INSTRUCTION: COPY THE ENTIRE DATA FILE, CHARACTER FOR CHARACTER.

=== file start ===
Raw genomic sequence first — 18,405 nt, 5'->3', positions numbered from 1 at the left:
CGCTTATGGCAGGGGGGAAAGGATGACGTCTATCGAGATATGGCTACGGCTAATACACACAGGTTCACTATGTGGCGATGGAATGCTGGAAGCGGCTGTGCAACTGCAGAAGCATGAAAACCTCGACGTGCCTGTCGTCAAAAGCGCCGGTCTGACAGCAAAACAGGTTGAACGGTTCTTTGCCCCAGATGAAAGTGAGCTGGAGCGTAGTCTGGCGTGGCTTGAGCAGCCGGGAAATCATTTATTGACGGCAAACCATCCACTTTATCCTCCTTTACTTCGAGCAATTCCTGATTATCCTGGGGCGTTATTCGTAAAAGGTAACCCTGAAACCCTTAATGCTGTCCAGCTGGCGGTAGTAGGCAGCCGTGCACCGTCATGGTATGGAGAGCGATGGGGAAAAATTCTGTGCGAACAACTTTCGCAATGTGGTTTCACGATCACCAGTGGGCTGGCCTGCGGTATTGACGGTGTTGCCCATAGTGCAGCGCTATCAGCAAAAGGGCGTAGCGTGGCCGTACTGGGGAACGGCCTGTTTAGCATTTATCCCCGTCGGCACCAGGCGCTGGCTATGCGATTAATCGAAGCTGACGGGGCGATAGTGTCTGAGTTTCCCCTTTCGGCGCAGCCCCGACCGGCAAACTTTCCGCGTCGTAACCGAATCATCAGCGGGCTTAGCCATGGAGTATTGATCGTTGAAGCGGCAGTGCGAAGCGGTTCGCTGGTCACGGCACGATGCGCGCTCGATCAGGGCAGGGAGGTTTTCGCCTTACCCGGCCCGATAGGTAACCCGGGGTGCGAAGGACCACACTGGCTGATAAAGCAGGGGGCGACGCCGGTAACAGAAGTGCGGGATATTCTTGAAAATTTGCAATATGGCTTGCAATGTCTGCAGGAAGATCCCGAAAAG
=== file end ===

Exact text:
Raw genomic sequence first — 18,405 nt, 5'->3', positions numbered from 1 at the left:
CGCTTATGGCAGGGGGGAAAGGATGACGTCTATCGAGATATGGCTACGGCTAATACACACAGGTTCACTATGTGGCGATGGAATGCTGGAAGCGGCTGTGCAACTGCAGAAGCATGAAAACCTCGACGTGCCTGTCGTCAAAAGCGCCGGTCTGACAGCAAAACAGGTTGAACGGTTCTTTGCCCCAGATGAAAGTGAGCTGGAGCGTAGTCTGGCGTGGCTTGAGCAGCCGGGAAATCATTTATTGACGGCAAACCATCCACTTTATCCTCCTTTACTTCGAGCAATTCCTGATTATCCTGGGGCGTTATTCGTAAAAGGTAACCCTGAAACCCTTAATGCTGTCCAGCTGGCGGTAGTAGGCAGCCGTGCACCGTCATGGTATGGAGAGCGATGGGGAAAAATTCTGTGCGAACAACTTTCGCAATGTGGTTTCACGATCACCAGTGGGCTGGCCTGCGGTATTGACGGTGTTGCCCATAGTGCAGCGCTATCAGCAAAAGGGCGTAGCGTGGCCGTACTGGGGAACGGCCTGTTTAGCATTTATCCCCGTCGGCACCAGGCGCTGGCTATGCGATTAATCGAAGCTGACGGGGCGATAGTGTCTGAGTTTCCCCTTTCGGCGCAGCCCCGACCGGCAAACTTTCCGCGTCGTAACCGAATCATCAGCGGGCTTAGCCATGGAGTATTGATCGTTGAAGCGGCAGTGCGAAGCGGTTCGCTGGTCACGGCACGATGCGCGCTCGATCAGGGCAGGGAGGTTTTCGCCTTACCCGGCCCGATAGGTAACCCGGGGTGCGAAGGACCACACTGGCTGATAAAGCAGGGGGCGACGCCGGTAACAGAAGTGCGGGATATTCTTGAAAATTTGCAATATGGCTTGCAATGTCTGCAGGAAGATCCCGAAAAG